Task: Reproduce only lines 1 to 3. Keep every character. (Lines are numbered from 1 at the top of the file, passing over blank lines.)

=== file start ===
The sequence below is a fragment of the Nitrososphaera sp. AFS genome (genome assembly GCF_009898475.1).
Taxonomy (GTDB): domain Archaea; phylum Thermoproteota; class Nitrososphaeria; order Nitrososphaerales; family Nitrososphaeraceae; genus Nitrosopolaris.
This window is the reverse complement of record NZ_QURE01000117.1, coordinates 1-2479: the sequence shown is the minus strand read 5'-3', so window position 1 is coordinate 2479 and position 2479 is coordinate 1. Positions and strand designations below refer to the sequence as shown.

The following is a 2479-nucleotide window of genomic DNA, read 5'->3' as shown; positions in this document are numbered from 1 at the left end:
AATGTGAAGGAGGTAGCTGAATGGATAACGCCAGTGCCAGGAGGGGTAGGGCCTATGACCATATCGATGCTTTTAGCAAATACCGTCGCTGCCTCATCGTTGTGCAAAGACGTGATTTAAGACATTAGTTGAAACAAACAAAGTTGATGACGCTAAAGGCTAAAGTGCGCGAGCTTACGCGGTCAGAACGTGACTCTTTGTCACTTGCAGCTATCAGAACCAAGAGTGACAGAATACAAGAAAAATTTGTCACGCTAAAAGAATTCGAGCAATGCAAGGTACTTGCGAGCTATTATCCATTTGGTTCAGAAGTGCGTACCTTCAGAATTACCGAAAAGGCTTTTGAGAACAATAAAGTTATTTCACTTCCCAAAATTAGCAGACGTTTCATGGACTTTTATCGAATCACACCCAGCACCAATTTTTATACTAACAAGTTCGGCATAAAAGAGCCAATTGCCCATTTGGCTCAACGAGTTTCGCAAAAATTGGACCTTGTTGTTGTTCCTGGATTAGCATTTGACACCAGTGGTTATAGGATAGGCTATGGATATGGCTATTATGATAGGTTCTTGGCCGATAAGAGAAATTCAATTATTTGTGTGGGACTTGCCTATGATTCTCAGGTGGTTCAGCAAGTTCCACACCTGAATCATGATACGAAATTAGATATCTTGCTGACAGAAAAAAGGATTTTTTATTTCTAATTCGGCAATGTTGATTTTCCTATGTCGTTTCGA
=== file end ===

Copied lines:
The sequence below is a fragment of the Nitrososphaera sp. AFS genome (genome assembly GCF_009898475.1).
Taxonomy (GTDB): domain Archaea; phylum Thermoproteota; class Nitrososphaeria; order Nitrososphaerales; family Nitrososphaeraceae; genus Nitrosopolaris.
This window is the reverse complement of record NZ_QURE01000117.1, coordinates 1-2479: the sequence shown is the minus strand read 5'-3', so window position 1 is coordinate 2479 and position 2479 is coordinate 1. Positions and strand designations below refer to the sequence as shown.